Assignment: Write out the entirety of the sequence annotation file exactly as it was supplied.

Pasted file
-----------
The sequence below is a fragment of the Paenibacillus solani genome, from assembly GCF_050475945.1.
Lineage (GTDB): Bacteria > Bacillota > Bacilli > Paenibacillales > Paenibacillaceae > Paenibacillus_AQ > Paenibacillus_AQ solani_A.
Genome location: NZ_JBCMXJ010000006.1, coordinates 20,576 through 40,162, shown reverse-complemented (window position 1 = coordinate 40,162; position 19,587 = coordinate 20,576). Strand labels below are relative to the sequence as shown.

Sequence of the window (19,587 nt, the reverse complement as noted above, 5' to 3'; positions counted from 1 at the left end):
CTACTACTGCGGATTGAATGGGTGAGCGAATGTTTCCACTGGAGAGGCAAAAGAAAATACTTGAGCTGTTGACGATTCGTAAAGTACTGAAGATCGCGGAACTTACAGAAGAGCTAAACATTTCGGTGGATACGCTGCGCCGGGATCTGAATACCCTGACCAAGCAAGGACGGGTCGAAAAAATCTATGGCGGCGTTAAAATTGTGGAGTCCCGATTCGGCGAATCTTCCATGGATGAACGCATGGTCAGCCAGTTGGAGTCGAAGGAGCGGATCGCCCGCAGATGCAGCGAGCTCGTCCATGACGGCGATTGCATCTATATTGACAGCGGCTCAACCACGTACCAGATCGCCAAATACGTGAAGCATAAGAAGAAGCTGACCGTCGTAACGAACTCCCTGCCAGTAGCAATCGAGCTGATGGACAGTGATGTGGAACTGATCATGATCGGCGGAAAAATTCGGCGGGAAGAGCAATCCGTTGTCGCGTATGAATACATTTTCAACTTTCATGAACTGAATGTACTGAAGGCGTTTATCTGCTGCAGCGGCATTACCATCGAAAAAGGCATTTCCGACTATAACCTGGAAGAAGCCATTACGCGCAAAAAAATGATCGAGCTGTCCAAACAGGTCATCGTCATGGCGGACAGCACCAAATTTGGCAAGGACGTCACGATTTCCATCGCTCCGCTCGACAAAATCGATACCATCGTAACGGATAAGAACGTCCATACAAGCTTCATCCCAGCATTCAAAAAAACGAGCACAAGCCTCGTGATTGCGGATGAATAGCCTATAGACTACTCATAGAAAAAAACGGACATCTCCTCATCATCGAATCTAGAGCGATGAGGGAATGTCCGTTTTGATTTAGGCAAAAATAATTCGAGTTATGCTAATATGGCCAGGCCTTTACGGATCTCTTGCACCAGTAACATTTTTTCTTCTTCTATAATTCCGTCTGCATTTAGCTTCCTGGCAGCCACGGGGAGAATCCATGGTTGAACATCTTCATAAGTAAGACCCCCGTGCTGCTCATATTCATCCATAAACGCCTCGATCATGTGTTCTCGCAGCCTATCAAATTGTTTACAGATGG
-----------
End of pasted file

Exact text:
The sequence below is a fragment of the Paenibacillus solani genome, from assembly GCF_050475945.1.
Lineage (GTDB): Bacteria > Bacillota > Bacilli > Paenibacillales > Paenibacillaceae > Paenibacillus_AQ > Paenibacillus_AQ solani_A.
Genome location: NZ_JBCMXJ010000006.1, coordinates 20,576 through 40,162, shown reverse-complemented (window position 1 = coordinate 40,162; position 19,587 = coordinate 20,576). Strand labels below are relative to the sequence as shown.

Sequence of the window (19,587 nt, the reverse complement as noted above, 5' to 3'; positions counted from 1 at the left end):
CTACTACTGCGGATTGAATGGGTGAGCGAATGTTTCCACTGGAGAGGCAAAAGAAAATACTTGAGCTGTTGACGATTCGTAAAGTACTGAAGATCGCGGAACTTACAGAAGAGCTAAACATTTCGGTGGATACGCTGCGCCGGGATCTGAATACCCTGACCAAGCAAGGACGGGTCGAAAAAATCTATGGCGGCGTTAAAATTGTGGAGTCCCGATTCGGCGAATCTTCCATGGATGAACGCATGGTCAGCCAGTTGGAGTCGAAGGAGCGGATCGCCCGCAGATGCAGCGAGCTCGTCCATGACGGCGATTGCATCTATATTGACAGCGGCTCAACCACGTACCAGATCGCCAAATACGTGAAGCATAAGAAGAAGCTGACCGTCGTAACGAACTCCCTGCCAGTAGCAATCGAGCTGATGGACAGTGATGTGGAACTGATCATGATCGGCGGAAAAATTCGGCGGGAAGAGCAATCCGTTGTCGCGTATGAATACATTTTCAACTTTCATGAACTGAATGTACTGAAGGCGTTTATCTGCTGCAGCGGCATTACCATCGAAAAAGGCATTTCCGACTATAACCTGGAAGAAGCCATTACGCGCAAAAAAATGATCGAGCTGTCCAAACAGGTCATCGTCATGGCGGACAGCACCAAATTTGGCAAGGACGTCACGATTTCCATCGCTCCGCTCGACAAAATCGATACCATCGTAACGGATAAGAACGTCCATACAAGCTTCATCCCAGCATTCAAAAAAACGAGCACAAGCCTCGTGATTGCGGATGAATAGCCTATAGACTACTCATAGAAAAAAACGGACATCTCCTCATCATCGAATCTAGAGCGATGAGGGAATGTCCGTTTTGATTTAGGCAAAAATAATTCGAGTTATGCTAATATGGCCAGGCCTTTACGGATCTCTTGCACCAGTAACATTTTTTCTTCTTCTATAATTCCGTCTGCATTTAGCTTCCTGGCAGCCACGGGGAGAATCCATGGTTGAACATCTTCATAAGTAAGACCCCCGTGCTGCTCATATTCATCCATAAACGCCTCGATCATGTGTTCTCGCAGCCTATCAAATTGTTTACAGATGG